For years now (literally), in the middle of every shower, I’d think, “I need to knit myself a washcloth.” Last week I finally paused all my other projects and knit one. I was going to knit it out of purple hemp, but this is what I found when I went looking for it:
Or maybe they love it. But either way, this is what they did to mine.
I had no patience for disentangling this mess, and so moved on to some eggplant-colored linen. On size 6 needles, I knitted 10 inches of tile stitch (this pattern being one in the book Knitter’s Stash).
Here’s my favorite part.
I knit in an eyelet and crocheted in a grommet so I could hang it up on a hook.
I am also spending spare moments on a crocheted afghan for Zoe. She wants to take it back to school with her in the fall, giving me a very good excuse for a yarn shopping spree. She chose yarns in oranges, browns, yellow, and reds. It’s sort of a Babette, except I’m not really following the pattern. I like the cheerful little squares, and estimate that I’m about a quarter done with the square-creation.
It’s fun. I’m still new at crocheting, and, zen-like, still trying to make a perfect square.
It was warm and sunny enough to take my socks outside yesterday for a picture. Here’s a progress report:
I’m using Lorna’s Laces Yarn in Flamingo. The cuff is simply k1, p1 all the way down. I have 2 skeins in my stash, so I can afford to make the cuffs a little longer than usual.
I decided to use a heel flap on this one instead of my usual short row heel just to experiment with what it does to the stripes. There’s a little bit of a garter stitch border there, too. Maybe I’ll make the second one with a short row heel just to see how the color behaves differently. For myself, I find that short row heels fit better.
Since it was so nice, I took Nigel’s new socks out, too. Almost done! These are basic socks from Vogue Knitting Socks Two, except with a short row heel.
The heel on the right sock looks a little messy, doesn’t it? It’s my curiously recurring attempt to figure out the Jojo-Heel. I have tried knitting this heel seven times, but have failed miserably every single time. I always think I have it until I reach this line:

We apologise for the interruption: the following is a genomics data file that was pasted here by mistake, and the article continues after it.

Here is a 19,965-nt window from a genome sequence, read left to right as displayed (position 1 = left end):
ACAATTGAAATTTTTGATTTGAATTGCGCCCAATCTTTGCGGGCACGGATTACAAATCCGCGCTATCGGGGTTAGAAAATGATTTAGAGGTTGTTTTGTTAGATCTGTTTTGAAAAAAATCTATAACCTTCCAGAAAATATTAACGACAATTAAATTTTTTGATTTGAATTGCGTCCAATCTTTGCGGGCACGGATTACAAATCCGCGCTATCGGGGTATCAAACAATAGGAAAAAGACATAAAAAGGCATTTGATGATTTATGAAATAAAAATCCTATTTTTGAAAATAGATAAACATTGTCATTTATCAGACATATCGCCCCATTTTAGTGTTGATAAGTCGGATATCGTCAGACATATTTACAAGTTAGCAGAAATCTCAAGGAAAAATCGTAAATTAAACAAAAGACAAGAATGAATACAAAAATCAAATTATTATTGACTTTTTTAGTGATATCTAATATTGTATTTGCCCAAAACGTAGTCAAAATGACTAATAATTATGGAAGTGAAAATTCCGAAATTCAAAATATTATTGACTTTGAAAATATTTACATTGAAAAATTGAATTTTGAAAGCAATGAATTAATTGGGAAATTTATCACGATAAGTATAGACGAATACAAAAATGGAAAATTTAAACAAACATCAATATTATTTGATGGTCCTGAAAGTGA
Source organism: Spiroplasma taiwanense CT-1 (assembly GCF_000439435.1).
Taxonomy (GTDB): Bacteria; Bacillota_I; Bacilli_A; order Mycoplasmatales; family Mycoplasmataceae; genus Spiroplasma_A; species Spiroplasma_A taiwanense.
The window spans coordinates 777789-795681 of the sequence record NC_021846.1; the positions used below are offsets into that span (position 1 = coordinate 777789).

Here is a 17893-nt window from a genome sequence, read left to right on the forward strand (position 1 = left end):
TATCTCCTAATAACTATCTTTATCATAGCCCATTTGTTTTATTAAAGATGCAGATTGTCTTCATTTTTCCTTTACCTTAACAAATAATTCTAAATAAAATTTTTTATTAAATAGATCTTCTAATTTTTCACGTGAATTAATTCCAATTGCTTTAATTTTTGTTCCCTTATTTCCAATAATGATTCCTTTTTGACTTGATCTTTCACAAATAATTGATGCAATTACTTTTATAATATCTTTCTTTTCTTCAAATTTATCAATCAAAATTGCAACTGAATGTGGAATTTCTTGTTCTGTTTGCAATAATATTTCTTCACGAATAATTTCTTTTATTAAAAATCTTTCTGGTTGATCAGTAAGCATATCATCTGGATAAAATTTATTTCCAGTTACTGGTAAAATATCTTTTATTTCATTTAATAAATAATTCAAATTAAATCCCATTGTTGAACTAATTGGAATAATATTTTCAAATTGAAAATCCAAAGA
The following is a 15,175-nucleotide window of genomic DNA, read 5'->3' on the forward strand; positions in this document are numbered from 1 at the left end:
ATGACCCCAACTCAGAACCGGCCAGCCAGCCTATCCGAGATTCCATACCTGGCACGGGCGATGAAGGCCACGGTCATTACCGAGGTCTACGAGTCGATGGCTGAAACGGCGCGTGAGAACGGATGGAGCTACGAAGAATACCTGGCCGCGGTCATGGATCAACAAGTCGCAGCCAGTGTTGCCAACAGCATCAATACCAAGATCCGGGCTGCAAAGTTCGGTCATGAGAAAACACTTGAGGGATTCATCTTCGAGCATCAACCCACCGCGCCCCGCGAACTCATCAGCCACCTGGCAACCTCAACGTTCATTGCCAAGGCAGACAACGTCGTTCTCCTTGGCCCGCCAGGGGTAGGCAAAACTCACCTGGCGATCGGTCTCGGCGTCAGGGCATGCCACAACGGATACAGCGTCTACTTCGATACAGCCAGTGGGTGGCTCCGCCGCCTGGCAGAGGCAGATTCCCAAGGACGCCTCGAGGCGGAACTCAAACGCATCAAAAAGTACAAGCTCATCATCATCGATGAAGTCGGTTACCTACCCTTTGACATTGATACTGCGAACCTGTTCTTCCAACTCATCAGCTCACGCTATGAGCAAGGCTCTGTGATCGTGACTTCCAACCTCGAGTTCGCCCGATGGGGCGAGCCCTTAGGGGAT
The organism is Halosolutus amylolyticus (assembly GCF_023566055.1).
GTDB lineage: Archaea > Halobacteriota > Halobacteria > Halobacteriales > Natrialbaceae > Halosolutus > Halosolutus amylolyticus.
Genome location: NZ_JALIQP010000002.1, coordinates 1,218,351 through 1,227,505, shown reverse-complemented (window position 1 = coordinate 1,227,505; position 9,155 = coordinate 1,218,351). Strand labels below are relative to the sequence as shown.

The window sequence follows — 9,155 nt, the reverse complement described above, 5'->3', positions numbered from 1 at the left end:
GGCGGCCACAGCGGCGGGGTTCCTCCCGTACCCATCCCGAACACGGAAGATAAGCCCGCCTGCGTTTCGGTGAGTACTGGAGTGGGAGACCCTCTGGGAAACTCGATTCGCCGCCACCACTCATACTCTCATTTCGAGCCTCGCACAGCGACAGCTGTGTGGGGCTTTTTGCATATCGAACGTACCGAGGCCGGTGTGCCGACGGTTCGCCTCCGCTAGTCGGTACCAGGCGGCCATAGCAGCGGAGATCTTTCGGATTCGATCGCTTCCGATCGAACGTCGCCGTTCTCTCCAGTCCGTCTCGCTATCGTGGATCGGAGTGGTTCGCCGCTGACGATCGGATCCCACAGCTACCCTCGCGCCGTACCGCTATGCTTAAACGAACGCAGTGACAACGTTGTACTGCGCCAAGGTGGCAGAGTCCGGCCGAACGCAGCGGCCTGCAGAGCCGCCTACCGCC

“After these 2 rounds work again short rows with double stitches, however this time from inside to outside.”
I have no idea what that means, so when I reached this step I just continued as if I were doing my regular short row routine, but with some sloppily wrapped stitches instead. I figure after a wash or two it will all even out…
Not that perfection has ever been a problem with me, but luckily all my socks end up with enough quirks to prevent hubris. In this case, I somehow lost my mind and knit the first sock cuff with a k2p2 ribbing and the second with a k1p1 ribbing. Way to be wild. But will the recipient notice?
As I said, this was a great pattern and it seems to have rekindled my interest in knitting socks. I already have 2 more pairs going. In addition to a plain pair of blue (see previous post) I’ve started a pair of pink ones with yarn purchased long ago. Beth knit a pair of socks for Ava with this same yarn, and it’s interesting to see how the stripes are coming out slightly different.
Quick post. This weekend I finished two socks, one (on the right) of kindness, and one, well, not. Just a basic sock with a short-row heel.
The blue one is made of Wildfoote sock yarn, a sturdy sock yarn that will last a fairly long time for my husband. He actually wears my handknit socks until they wear out.
Now, I must go to work.
Life has been crazy, but I have been knitting away during my commute time in the morning. I’ve done a clapotis, years later than everyone else, but now that I’ve finished I love it. I want to marry it. (Sorry, dear.) It’s made of Sea Silk, which is 70% silk, and 30% sea cell. So, I’ve been exaggerating slightly when I’ve told people it’s made of seaweed.
I also realized, with shock, that I haven’t finished a pair of socks yet this year. I’ve started several, but they bored me. So when I saw the pattern for Socks of Kindness, I thought I’d give it a try. I bought a skein of Jawoll Color at Stitches East when I was in New York a couple of weeks ago, and really like the way it’s going with this pattern. I don’t know if there’s any story behind the Socks of Kindness, but I like that the initials spell SOK.